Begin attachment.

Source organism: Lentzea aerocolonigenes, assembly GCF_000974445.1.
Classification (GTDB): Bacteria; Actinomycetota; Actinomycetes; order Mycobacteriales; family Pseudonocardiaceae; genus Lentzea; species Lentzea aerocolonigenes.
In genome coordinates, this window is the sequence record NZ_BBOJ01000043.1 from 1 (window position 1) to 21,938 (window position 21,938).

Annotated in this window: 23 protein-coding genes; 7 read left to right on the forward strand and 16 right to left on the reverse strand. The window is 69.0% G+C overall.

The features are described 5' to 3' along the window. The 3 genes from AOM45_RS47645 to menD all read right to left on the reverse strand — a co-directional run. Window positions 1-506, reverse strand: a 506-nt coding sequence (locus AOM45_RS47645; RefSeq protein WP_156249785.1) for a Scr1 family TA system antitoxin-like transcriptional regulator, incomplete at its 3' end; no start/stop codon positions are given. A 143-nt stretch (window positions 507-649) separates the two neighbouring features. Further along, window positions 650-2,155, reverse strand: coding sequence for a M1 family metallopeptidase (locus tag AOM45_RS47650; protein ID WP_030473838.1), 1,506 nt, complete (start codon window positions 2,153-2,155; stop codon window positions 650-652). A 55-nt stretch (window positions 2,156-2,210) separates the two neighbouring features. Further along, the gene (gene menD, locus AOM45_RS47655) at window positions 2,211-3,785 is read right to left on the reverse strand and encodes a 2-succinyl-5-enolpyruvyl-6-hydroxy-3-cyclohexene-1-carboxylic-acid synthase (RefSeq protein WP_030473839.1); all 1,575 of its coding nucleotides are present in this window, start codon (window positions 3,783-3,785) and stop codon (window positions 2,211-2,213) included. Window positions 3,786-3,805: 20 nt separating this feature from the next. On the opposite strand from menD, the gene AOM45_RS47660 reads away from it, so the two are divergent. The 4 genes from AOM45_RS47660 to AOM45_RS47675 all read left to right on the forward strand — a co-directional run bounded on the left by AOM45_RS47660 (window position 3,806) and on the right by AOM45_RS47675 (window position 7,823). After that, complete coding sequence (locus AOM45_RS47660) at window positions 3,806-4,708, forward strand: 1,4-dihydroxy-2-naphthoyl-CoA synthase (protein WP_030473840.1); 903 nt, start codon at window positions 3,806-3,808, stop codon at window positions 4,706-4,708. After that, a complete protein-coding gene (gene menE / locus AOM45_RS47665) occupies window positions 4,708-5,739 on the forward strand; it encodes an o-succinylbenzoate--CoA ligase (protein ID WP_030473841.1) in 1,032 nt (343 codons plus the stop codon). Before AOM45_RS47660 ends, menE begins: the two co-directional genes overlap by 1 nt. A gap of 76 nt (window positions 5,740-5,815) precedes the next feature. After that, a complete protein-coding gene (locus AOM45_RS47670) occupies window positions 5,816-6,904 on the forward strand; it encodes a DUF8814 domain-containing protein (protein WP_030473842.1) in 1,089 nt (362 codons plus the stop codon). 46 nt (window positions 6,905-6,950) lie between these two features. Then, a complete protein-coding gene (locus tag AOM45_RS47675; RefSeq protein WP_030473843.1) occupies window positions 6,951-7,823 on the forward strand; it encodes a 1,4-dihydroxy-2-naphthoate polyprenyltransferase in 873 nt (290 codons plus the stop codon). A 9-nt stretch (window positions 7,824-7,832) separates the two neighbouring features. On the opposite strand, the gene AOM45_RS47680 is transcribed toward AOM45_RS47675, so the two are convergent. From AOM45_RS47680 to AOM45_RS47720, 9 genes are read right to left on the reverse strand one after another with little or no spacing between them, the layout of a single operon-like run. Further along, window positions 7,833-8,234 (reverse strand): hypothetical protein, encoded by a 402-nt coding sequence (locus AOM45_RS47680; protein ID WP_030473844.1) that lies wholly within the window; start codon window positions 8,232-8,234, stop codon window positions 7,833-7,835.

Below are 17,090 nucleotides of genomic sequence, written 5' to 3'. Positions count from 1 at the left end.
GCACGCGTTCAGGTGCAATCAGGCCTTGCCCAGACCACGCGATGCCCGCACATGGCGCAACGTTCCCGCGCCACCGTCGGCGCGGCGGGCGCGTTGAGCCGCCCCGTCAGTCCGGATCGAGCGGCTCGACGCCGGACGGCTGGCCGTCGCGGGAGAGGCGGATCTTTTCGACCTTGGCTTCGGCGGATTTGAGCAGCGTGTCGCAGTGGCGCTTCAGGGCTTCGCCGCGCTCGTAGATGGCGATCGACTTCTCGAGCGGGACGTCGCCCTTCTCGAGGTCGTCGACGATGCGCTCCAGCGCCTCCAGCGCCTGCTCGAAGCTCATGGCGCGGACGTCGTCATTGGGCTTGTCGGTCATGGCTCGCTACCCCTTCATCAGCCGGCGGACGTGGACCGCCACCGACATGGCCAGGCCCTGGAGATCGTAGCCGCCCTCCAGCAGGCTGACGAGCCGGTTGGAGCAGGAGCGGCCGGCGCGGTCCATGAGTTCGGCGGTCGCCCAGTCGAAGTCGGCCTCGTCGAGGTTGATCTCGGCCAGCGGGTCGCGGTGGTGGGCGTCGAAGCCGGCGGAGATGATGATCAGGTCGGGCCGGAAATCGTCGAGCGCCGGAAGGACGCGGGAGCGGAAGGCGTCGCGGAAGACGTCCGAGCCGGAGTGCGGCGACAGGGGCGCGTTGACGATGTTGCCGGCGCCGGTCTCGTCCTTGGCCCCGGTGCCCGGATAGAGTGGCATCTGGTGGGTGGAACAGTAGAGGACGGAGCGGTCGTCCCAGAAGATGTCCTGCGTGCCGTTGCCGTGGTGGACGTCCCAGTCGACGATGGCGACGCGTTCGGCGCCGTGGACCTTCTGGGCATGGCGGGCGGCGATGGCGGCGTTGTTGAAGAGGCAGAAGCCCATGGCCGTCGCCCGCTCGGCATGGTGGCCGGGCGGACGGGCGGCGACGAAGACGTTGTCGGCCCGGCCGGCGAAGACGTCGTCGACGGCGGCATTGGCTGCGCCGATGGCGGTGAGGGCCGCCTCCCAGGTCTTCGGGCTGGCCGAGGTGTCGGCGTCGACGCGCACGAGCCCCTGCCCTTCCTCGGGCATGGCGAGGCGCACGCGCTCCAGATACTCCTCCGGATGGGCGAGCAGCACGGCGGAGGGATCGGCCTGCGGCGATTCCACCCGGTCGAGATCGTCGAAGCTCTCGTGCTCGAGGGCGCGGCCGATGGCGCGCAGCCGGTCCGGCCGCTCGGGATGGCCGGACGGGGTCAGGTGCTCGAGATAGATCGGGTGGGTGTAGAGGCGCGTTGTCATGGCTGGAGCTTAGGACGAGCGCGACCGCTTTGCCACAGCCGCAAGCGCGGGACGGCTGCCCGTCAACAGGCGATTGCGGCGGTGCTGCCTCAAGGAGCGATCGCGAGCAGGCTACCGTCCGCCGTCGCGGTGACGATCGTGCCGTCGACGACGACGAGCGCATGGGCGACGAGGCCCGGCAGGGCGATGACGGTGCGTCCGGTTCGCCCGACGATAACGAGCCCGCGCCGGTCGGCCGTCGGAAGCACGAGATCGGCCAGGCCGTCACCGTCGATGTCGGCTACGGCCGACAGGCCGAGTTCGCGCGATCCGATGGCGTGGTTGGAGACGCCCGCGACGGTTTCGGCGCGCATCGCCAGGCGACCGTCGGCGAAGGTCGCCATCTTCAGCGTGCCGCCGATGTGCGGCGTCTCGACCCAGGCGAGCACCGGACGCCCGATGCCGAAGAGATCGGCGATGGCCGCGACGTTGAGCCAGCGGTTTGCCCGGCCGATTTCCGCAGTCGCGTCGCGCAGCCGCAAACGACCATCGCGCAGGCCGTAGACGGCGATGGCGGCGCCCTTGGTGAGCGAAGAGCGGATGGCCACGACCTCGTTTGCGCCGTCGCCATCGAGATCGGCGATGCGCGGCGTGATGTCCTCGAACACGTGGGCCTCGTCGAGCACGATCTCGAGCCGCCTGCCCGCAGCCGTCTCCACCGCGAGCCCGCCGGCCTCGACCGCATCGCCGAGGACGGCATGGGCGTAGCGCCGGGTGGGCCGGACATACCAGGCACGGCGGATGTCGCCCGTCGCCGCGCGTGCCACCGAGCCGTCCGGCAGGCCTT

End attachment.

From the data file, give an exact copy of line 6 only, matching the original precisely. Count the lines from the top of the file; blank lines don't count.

Below are 17,090 nucleotides of genomic sequence, written 5' to 3'. Positions count from 1 at the left end.